"You mean a hospital?" Mary said, dabbing her eyes. "I don't need a hospital."
"Let Dr. Gilbert finish," Richard said firmly.
"It doesn't really look like a hospital, Mary. It's a beautiful old estate, and it sounds like a good place for you. There are psychiatrists, social workers, and nutritionists, all specially trained to help people with eating disorders, and it's all under one roof. They can help you overcome your fear of food by eating with you. After meals, they'll sit with you so you can talk about how you're feeling and help you get used to the sensation of having food in your stomach. In the morning, they'll help you realize that you wake up looking the same as when you went to sleep. Many of them had had bulimia themselves, so they know what it takes to recover from bulimia. They know how it feels."
"But they'll make me eat too much, more than I should. I'll get fat!" Mary said, her voice rising in panic.
"I understand that you're worried about that," Dr. Gilbert said, "but one of the things you'll relearn is that on a normal diet you can eat three meals a day without getting fat. When you eat until you're comfortable and stop, you don't have to purge. And if you do gain a pound or two, they'll help you work through it until you feel OK."
"What I like best about the idea," Julia said, "is that you'll be with other young women like yourself, so you won't have to feel so alone anymore. And Dad and I will visit you for family therapy sessions. We're all in this together."
Mary looked at her father. "Dad, this is going to cost you a fortune. I can't ask you to do this for me. I feel too guilty."
"We're doing it, Mary. Whatever we have to pay, we're paying. You're our daughter, and we're not letting anything happen to you. No way. We love you."
"That's right," Julia said. Mary couldn't remember the last time her parents had agreed about anything.
"But what about work?" Mary cried. "Everyone will know. It's so humiliating. Please give me a chance to do this on my own. I'll do therapy, twice a week if you want, even three times. Just let me try by myself."
Her parents looked skeptical, but Mary felt Dr. Gilbert's sympathetic eyes on her. Finally, Dr. Gilbert said, "OK, Mary, you're an adult, so we'll treat you as one. You deserve a chance to try it your way, at least for six months. I can give you the name of a psychiatrist who works with women with eating disorders. Let's start there."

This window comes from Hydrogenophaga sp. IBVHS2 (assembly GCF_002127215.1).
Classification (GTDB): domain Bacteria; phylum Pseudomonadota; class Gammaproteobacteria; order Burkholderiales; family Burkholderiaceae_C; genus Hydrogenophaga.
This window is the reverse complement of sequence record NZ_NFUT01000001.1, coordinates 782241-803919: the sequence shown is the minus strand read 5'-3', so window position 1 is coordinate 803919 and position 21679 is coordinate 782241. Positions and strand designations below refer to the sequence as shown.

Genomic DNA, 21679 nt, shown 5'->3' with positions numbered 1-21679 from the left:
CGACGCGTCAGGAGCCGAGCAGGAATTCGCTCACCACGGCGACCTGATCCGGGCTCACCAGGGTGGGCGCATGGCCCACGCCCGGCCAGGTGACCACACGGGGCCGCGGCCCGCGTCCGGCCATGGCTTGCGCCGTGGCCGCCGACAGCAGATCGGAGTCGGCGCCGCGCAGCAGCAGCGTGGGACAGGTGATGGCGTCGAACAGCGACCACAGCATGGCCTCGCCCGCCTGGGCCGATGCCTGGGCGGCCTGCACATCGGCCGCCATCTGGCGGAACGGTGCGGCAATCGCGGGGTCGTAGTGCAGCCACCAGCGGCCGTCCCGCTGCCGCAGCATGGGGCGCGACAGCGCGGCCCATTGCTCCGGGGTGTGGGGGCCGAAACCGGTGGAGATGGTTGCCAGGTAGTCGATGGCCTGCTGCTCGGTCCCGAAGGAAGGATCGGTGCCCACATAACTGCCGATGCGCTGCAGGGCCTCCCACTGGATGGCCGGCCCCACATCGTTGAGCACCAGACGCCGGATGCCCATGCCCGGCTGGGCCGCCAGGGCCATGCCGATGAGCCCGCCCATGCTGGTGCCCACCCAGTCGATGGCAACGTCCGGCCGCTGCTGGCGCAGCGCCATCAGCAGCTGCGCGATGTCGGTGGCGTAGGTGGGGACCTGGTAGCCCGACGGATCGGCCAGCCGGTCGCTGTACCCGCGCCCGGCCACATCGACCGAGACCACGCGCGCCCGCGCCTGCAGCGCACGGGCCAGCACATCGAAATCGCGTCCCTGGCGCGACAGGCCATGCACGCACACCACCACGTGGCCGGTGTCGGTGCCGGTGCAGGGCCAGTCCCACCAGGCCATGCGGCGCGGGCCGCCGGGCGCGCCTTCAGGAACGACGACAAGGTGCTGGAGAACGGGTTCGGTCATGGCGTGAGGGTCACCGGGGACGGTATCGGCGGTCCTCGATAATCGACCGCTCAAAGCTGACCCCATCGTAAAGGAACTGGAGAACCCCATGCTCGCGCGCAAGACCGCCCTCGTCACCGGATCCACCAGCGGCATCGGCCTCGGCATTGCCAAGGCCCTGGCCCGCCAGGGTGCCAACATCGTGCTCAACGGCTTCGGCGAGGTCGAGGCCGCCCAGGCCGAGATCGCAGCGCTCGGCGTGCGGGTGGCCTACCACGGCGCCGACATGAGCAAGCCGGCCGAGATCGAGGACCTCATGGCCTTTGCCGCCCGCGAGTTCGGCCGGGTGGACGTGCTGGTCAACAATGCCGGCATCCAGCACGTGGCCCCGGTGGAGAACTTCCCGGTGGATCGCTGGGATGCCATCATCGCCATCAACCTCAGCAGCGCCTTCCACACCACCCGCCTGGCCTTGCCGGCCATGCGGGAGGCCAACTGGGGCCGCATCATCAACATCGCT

And she handed Mary the name and number of Dr. Melody Fine.
Like Mary, many women with bulimia beg for a trial of outpatient therapy for bulimia before entering an eating disorders treatment center. Often, with enough support, they can break the binge-purge cycle. It isn't easy, and it takes great determination - almost like having a second job.
Dr. Gilbert sensed that Mary's desire to get well on her own was genuine and arose from within her. She also knew that getting involved in a power struggle with Mary wouldn't help since issues of control are central to Mary's illness.
In the end, Dr. Gilbert decided to support Mary's autonomy. Julia had also tried to support Mary, but she did it by talking to Mary as if she were a little girl. Dr. Gilbert treated Mary as a capable adult.
Did You Know?
According to James E. Mitchell, MD, and his research group at the University of Minnesota Medical School:
- Bingeing usually begins after a period of restrictive dieting.
- Purging behaviors (excessive exercising, use of laxatives, or vomiting) begin approximately one year after binge eating begins.
- The average length of time women spend bingeing ranges from 15 minutes to 8 hours, with an average duration of 75 minutes.
- People with bulimia binge an average of 11.7 times each week.
- During binges, people with bulimia consume an average of 3,415 calories, the total number ranging from 1200 to 5000.
"My Name is Caroline," by Caroline Adams Miller (Gurze Publishing). It can be ordered on-line at www.gurze.com.
This is the inspirational yet realistic story of a high-achieving Harvard College student who appeared to have it all - and who suffered in secret from bulimia for years. It chronicles her eventual victory over her eating disorder. According to Kirkus Reviews, this is "An important, affirmative book for overeaters who've lost hope of a cure."
Staff, H. (2008, December 25). Intervention to Help Someone with Bulimia Nervosa, HealthyPlace. Retrieved on 2020, October 20 from https://www.healthyplace.com/eating-disorders/articles/intervention-to-help-someone-with-bulimia